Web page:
Leading charities are calling on Holyrood to take action to tackle the health crisis

NINETEEN of Scotland’s most influential health charities have called on the Government to urgently tackle rising health inequalities – and are calling for widespread social prescribing and collaborative working.

Appeal is worth a the report published by the Health, Social Care and Sport Committee, which identified a serious health inequality crisis in Scotland and called the policy measures taken to date inadequate.

Movement for Health (MFH) – a coalition of charities including SAMH, Chest Heart and Stroke Scotland, Age Scotland and Paths for All – supports the committee’s recommendations and reiterates its call for the Scottish Government to adopt a national approach to social care, which urgently needs co-ordinated and preventive actions.

The main recommendation made by the committee is to include community workers (CLW) in doctors’ offices to ensure that social prescriptions are used correctly – a move supported by the MFH, which emphasizes its importance and believes that improvements will be almost immediate.

Social Referral is a way for local agencies to refer patients to a caseworker for support outside of health services to tackle social determinants through community organisations, local support groups and holistic centers over a number of sessions where physical activity can be a key area focus.

Dr Emma Lunan, chair of Movement for Health, said: “The double whammy of the pandemic coupled with the cost of living crisis means that poorer areas of Scotland are now noticeably unhealthier overall than wealthier ones.

“There is currently no comprehensive strategy to tackle health inequalities in Scotland. This needs to change and we agree with the committee’s recommendations to develop a strategy or set of principles to guide policy making to ensure that all levels of government make a positive contribution.

“More investments should be made in social recipes. An underrated process can improve outcomes for people by giving them choice and control over their lives, and can even improve their sense of belonging when they participate in community groups.

“Proactive steps are needed to ensure that the future design and delivery of public services properly recognizes and meets these needs, particularly those of the most disadvantaged. Groups like MFH will be key to bridging the knowledge gap between different cultures and settings.

“Received social prescription as a vital tool needed post-pandemic to improve the nation’s mental and physical health. Investing in the process means we can serve and understand that different areas of Scotland have different needs and require different levels of support.

“The charities involved in MFH represent a significant proportion of those who are disadvantaged by modern services and the group is ready to work together with the relevant authorities to ensure that social prescriptions are more widely available.

“If the committee’s findings confirm anything, it’s that tackling health inequities must be a top public health priority because lives literally depend on it.”

The MFH Coalition found that the report provided a comprehensive overview of the lack of engagement between portfolios and the cross-committee review found that current policies lacked strategic coordination, ultimately exacerbating existing inequalities.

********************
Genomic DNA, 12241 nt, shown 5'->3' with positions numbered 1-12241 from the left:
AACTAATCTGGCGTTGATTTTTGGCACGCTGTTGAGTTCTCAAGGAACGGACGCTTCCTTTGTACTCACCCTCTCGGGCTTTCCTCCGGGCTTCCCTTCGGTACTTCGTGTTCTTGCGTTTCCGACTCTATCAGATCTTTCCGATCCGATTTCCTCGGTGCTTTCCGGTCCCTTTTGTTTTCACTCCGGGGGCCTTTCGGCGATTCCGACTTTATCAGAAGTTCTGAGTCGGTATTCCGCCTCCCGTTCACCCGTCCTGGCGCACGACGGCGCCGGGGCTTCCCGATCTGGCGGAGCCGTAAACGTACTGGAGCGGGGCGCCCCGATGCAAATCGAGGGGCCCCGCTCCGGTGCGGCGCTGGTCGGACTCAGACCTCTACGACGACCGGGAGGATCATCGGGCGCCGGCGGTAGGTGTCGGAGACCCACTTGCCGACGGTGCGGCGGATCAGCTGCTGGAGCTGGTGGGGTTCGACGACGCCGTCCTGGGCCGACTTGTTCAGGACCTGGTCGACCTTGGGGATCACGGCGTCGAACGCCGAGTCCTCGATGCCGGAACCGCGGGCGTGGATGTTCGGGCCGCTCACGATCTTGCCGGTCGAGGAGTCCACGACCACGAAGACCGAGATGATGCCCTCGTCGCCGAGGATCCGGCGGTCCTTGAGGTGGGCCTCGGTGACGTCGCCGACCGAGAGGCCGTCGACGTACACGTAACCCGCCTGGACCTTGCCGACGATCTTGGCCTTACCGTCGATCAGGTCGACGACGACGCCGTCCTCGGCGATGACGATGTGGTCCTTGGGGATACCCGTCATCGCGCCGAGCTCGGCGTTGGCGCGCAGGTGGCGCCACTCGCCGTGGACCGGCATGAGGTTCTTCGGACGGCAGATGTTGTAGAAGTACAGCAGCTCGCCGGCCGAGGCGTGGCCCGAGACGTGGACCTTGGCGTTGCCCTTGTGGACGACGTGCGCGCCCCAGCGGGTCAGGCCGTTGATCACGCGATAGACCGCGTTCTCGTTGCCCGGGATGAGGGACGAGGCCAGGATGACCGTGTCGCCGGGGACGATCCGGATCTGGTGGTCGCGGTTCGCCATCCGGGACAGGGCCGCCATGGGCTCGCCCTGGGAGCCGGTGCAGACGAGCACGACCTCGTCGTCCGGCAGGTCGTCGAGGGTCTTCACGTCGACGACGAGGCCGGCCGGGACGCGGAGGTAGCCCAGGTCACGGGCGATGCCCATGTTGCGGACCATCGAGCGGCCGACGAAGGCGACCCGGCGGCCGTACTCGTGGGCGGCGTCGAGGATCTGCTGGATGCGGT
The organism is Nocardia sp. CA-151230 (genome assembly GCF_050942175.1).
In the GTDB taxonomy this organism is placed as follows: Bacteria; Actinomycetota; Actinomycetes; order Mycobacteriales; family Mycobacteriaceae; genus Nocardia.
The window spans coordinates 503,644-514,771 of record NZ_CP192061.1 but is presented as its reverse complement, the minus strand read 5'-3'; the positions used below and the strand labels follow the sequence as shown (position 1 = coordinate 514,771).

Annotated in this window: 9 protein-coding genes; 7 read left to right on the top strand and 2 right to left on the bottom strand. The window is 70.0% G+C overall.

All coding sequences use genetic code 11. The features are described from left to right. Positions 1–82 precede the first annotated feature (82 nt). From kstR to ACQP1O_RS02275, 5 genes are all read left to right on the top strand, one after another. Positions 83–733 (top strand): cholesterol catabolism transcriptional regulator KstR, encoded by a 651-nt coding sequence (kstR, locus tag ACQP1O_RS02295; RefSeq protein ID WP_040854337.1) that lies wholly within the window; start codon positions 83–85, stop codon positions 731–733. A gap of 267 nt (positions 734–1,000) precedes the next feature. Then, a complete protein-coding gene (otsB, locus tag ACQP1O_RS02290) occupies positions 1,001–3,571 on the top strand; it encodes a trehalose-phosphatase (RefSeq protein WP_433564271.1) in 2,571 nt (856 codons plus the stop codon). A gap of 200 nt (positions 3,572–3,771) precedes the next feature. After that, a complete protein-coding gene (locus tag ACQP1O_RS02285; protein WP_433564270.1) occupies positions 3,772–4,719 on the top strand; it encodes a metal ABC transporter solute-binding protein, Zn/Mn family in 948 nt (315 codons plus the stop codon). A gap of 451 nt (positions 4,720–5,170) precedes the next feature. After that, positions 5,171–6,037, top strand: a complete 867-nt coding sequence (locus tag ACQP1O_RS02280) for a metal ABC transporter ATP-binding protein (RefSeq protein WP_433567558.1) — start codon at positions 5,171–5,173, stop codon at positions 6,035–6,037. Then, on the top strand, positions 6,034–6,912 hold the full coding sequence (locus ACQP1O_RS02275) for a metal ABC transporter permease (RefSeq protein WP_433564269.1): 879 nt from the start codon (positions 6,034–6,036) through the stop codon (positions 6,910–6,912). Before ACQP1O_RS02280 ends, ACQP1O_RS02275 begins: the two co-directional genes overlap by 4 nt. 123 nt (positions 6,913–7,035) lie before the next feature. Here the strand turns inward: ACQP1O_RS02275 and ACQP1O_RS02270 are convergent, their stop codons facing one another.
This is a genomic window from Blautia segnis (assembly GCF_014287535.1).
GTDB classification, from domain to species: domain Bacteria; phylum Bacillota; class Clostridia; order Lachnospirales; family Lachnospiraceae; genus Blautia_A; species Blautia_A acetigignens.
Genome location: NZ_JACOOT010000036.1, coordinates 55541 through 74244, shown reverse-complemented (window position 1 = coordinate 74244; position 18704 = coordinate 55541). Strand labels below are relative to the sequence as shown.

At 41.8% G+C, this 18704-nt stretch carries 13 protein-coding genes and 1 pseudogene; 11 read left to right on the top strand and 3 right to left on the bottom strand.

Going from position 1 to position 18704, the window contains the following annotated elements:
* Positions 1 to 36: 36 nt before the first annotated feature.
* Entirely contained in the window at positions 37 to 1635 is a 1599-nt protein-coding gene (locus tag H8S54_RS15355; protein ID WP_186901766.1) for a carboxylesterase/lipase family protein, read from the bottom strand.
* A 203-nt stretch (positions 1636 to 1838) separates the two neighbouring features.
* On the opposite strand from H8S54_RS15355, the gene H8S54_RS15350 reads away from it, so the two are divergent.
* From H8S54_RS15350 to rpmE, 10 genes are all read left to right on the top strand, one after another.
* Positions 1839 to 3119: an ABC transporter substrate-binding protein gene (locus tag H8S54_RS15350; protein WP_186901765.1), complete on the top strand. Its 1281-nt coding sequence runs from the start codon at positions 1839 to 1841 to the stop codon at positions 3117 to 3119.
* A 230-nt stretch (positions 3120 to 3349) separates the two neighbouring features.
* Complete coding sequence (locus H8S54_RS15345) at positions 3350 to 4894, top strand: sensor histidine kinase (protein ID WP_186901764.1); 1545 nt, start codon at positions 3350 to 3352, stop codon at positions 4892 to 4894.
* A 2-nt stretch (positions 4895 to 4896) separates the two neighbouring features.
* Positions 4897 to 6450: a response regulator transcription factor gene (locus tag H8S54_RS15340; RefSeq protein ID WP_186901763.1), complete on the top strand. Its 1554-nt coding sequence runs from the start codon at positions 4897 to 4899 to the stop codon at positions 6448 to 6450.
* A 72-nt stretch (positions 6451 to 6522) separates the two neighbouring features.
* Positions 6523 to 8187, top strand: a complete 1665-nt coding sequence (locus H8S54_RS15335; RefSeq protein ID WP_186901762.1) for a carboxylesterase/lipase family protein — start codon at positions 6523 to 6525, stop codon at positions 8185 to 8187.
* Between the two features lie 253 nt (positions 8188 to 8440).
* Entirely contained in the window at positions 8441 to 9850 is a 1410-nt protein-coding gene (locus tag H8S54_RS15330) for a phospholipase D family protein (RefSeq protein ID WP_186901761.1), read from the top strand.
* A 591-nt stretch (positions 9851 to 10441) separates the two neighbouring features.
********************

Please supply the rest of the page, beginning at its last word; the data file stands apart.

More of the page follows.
The coalition believes that the solution will not be a one-size-fits-all approach, so it is important to have diverse voices early on if we are to achieve meaningful change.

There are already social purpose schemes which include a range of activities which are usually run by voluntary organizations and community organisations. Examples include volunteering, artistic activities, group learning, gardening, friendship, cooking, healthy eating tips and sports. Physical activity is a key component, providing health benefits as well as connecting to communities.

With increasing pressure from the Scottish Government for action following the publication of the report’s findings, and coalitions such as MFH becoming increasingly vocal, social prescribing services will require leadership, collaboration with relevant industry experts and funding to meet their goals.

Emma added: “The negative impact of current action to tackle inequality cannot be underestimated and it has caused a great deal of stress and anxiety for individuals, families and whole communities in Scotland.

“The recommendations of this report are encouraging and offer a way forward to significantly increase the level of effort and resources invested in addressing health inequities.”

Movement for Health is a Scottish coalition of 19 leading health charities advocating physical activity for people with long-term conditions.

These include: Age Scotland, Alliance, Alzheimer Scotland, Breast Cancer Now, Asthma and Lung UK, Chest Heart & Stroke Scotland, Diabetes UK, Macmillan Cancer Support, MS Society, Parkinson’s Scotland, Paths for All, RNIB, SAMH, Scotland Versus Arthritis , Stroke Association, VHS, Waverly Care, Scottish Disability Sport and Community Leisure Scotland.

With four main missions, Movement for Health works to raise awareness among health professionals, physical activity and sport providers, policy makers and the general public, providing research, resources and policy action to support those affected to become more active.

For more information on Movement for Health, visit: https://www.movementforhealth.scot/

Urgent action needed on Scotland’s dismal health inequalities